Finally, when dealing with feed refusals, evaluate your feed. Was it just a bad bale of hay or a bad bag of feed? With higher fat horse feeds (concentrates), if stored too long or improperly, they can become rancid. Thus, check your horse’s feed and ensure it is of the highest quality and not spoiled. As a reminder, it is never advisable to feed horses moldy hay/feed or any spoiled feed. Feeding poor quality hay or horse feed is a major contributor to causing colic in horses.

Strategies for Handling a Horse that Won’t Eat

When a horse refuses to eat, you need to identify the underlying cause and try to alleviate that. Thus, going through all the causes can be a good start. For any underlying health issues, follow your veterinarian’s advice. For others, such as feeding at irregular intervals, it may simply be a change in management to feeding on a set schedule.

For horses that are pickier eaters, it may be a bit more challenging. For horses that are healthy, held to a routine, and not experiencing any obvious signs of stress and still refuse to eat can be the most frustrating for any horse owner. Some tips to help encourage them to eat could include:

  • Simply change the hay and/or feed. Again, do this slowly, but some horses may prefer alfalfa over grass hay. Others may prefer a textured versus pelleted horse feed.
  • Soaking hay. Horses that have difficulty chewing may refuse to eat. By soaking or steaming hay, it may help encourage them to eat by making it easier to chew.
  • Social stress may be a factor. Horses fed in a herd setting can be stressed by their social ranking. Thus, isolating these horses from others can help give them time and space to eat. Alternatively, some horses may want to eat near their companions and refuse to eat when isolated.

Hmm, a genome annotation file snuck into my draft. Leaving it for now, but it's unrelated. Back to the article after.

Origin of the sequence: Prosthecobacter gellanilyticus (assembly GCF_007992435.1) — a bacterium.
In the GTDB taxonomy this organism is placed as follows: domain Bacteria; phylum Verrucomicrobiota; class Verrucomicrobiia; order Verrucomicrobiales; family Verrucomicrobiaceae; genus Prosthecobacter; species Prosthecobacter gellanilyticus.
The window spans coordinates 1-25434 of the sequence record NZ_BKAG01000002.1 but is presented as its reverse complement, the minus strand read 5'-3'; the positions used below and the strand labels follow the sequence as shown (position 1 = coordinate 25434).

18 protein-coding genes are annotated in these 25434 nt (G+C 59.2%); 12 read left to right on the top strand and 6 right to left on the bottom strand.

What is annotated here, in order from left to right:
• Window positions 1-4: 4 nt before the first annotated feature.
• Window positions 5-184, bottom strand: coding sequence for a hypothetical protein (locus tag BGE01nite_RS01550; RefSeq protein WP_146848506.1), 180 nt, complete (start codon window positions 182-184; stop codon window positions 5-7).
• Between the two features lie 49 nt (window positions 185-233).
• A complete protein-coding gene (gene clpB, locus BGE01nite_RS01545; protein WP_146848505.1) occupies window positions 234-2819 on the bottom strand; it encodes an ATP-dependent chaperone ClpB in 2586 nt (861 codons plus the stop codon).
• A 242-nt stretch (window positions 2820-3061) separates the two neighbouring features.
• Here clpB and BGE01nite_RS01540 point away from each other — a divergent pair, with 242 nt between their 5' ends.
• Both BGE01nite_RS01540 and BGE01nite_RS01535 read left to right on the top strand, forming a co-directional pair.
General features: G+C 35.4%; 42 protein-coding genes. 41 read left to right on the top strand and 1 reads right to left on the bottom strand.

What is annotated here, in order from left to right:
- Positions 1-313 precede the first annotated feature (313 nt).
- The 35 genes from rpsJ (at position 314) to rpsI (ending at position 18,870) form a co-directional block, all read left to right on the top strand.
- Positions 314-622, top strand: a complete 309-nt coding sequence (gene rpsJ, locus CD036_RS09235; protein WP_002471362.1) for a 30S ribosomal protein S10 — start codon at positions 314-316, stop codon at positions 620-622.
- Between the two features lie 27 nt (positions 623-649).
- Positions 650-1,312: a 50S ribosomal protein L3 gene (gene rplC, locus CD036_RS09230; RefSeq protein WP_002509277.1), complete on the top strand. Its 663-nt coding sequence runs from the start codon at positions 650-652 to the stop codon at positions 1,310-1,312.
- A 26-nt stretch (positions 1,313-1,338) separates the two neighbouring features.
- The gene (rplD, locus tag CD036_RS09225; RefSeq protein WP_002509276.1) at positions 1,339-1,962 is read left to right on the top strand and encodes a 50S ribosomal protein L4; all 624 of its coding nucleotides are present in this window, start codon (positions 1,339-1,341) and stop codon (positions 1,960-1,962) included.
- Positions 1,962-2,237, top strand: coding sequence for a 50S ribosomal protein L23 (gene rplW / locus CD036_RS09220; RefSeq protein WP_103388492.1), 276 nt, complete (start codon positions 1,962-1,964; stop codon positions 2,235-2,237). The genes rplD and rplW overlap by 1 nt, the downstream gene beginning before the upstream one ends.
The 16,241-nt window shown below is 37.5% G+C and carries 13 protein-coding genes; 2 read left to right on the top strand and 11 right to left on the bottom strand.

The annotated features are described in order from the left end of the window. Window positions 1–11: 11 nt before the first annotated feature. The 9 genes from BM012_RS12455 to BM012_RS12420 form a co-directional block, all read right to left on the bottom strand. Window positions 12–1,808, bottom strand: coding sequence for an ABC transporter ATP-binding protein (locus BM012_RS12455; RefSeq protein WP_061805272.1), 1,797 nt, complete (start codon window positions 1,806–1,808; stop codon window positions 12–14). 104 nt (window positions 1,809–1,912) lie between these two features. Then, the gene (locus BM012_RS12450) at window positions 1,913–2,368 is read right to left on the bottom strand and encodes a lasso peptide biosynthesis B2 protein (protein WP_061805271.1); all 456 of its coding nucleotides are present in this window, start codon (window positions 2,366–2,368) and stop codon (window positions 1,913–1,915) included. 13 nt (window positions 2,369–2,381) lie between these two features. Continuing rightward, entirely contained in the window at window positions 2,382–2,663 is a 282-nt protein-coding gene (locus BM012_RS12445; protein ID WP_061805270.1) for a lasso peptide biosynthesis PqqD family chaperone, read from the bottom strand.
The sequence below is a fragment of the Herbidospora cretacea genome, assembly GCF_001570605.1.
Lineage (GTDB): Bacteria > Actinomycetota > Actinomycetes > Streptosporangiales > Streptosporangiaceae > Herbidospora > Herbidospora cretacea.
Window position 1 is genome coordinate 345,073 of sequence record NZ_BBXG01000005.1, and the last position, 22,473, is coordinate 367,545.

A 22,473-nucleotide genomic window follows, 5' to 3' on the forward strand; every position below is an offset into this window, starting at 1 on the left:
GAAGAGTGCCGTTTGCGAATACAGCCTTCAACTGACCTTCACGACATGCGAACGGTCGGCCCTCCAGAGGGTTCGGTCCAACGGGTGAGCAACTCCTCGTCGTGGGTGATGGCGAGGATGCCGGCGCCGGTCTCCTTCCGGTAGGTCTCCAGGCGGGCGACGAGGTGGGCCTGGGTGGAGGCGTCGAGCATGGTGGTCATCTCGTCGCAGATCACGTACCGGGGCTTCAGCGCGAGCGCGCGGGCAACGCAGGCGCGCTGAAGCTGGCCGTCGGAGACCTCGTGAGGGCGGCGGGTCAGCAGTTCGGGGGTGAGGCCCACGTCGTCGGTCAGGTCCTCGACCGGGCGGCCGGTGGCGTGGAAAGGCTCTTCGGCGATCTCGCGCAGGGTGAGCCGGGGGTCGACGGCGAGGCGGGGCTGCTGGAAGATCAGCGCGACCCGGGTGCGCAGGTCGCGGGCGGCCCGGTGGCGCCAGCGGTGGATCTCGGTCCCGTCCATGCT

• Your horse has trained you to give them what they want. Some horses may refuse to eat until you add some sort of flavoring like molasses. When you do not add it in, they will refuse to eat. Usually, flavorings are not a concern unless the horse is experiencing a metabolic issue. In these instances, low sugar flavorings could be used.
  • Offer small meals more often. Rather than feeding two large meals a day, smaller more frequent meals are healthier for horses and reduce the risk of digestive upset.

Take Home Message

As frustrating as it may be, feed refusals by your horse should not be ignored. Checking your horse’s overall health should be your main priority when you notice a feed refusal. Then, checking the quality of the feed should be next, ensuring it is still of high quality and not moldy or rancid. If your horse appears healthy and the feed is still of high quality, then going through a checklist of your horse’s routine, including what might have changed, would be a good strategy. Patience is key to finding out why your horse might be refusing their feed and once the cause is identified, a simple change in management should alleviate feed refusals. For any concerns with your horse’s diet or management plan, please feel free to contact us for any advice or help.

Article By: Chris Mortensen, Ph.D.